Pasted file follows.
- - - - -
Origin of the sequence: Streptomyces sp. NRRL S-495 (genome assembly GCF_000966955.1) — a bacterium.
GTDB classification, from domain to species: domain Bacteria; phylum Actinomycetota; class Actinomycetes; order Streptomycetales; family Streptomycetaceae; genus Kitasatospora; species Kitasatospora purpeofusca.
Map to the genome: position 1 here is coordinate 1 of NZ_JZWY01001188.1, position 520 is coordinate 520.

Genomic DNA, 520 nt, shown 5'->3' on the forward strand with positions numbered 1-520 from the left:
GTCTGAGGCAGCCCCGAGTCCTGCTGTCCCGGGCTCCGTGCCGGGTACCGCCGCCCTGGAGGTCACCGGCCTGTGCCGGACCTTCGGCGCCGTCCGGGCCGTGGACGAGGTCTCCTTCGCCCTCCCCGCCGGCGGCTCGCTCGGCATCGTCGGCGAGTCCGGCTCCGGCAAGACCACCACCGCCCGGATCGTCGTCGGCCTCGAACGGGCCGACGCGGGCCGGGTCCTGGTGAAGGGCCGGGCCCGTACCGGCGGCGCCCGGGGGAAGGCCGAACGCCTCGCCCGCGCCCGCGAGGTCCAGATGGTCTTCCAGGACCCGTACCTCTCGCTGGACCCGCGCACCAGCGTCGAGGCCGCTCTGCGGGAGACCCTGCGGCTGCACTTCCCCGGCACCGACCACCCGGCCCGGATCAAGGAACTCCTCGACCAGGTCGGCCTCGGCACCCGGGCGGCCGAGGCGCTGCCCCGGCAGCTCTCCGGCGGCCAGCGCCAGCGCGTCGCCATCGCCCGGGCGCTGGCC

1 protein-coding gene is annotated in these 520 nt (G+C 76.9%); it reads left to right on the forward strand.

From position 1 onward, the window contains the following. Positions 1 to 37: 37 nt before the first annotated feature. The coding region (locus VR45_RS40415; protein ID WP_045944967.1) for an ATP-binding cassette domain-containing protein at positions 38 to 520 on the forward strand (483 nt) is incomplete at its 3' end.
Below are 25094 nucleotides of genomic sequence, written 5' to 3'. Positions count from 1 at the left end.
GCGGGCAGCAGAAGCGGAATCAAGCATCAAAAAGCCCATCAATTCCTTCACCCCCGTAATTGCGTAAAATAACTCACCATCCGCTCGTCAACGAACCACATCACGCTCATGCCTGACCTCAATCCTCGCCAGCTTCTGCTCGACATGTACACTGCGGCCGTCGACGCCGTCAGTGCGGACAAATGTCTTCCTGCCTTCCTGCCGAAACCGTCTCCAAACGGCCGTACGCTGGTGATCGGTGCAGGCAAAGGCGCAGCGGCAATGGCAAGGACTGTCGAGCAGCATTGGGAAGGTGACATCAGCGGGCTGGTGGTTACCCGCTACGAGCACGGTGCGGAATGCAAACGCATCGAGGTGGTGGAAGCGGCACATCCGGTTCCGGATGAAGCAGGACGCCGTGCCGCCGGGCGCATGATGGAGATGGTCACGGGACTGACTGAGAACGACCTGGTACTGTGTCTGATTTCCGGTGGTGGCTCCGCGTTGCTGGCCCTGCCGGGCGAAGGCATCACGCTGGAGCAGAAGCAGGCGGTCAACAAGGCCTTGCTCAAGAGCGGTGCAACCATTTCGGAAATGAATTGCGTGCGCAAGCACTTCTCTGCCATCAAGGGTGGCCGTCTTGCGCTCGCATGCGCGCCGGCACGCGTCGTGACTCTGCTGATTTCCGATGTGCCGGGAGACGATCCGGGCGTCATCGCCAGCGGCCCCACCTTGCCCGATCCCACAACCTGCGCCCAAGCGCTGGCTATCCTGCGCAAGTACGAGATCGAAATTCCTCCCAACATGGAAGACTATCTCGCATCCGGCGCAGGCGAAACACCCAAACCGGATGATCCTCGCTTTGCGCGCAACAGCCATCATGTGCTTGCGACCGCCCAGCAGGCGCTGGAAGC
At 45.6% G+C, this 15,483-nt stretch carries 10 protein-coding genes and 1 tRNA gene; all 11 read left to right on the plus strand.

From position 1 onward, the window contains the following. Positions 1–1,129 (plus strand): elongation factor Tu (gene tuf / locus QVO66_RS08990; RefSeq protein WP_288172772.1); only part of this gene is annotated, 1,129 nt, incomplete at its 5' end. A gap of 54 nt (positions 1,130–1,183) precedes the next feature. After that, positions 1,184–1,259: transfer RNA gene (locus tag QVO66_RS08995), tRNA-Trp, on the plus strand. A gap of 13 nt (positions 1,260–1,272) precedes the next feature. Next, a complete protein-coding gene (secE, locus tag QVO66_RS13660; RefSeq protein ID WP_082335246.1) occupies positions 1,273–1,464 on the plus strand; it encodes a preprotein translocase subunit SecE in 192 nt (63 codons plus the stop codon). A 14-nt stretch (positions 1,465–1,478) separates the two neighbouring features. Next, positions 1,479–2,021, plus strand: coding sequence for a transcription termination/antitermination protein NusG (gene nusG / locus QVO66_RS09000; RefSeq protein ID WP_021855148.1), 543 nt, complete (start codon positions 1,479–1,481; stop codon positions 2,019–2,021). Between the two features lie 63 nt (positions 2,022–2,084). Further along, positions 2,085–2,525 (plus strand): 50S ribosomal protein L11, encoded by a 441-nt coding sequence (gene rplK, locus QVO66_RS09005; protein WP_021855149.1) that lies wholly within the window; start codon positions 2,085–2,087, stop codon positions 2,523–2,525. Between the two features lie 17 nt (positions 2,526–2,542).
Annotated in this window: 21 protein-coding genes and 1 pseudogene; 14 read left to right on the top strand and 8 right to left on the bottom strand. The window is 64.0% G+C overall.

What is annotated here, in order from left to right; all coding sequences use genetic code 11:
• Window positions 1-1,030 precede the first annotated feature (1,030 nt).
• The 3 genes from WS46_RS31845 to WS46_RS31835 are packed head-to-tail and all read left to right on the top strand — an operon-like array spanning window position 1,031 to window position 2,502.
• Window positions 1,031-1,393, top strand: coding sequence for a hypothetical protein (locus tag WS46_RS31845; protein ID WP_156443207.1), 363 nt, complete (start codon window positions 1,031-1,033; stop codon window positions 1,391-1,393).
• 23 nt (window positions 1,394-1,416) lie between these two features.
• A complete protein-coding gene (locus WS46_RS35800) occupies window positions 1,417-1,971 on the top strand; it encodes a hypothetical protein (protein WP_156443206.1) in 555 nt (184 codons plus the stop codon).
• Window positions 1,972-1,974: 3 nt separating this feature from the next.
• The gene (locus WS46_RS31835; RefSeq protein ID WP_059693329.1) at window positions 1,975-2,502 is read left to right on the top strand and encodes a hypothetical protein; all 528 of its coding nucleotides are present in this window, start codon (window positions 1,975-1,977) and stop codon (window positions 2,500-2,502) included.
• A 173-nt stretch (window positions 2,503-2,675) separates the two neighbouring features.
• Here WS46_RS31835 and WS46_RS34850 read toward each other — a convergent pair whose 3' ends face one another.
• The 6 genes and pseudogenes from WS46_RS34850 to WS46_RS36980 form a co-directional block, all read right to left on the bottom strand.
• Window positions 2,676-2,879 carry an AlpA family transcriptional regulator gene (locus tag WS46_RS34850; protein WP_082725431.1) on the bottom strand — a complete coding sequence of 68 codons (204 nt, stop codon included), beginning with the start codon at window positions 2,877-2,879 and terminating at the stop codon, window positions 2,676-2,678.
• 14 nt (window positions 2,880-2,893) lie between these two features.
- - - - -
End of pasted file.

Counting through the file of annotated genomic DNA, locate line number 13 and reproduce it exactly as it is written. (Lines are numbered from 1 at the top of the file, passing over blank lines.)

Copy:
What is annotated here, in order from left to right; all coding sequences use genetic code 11: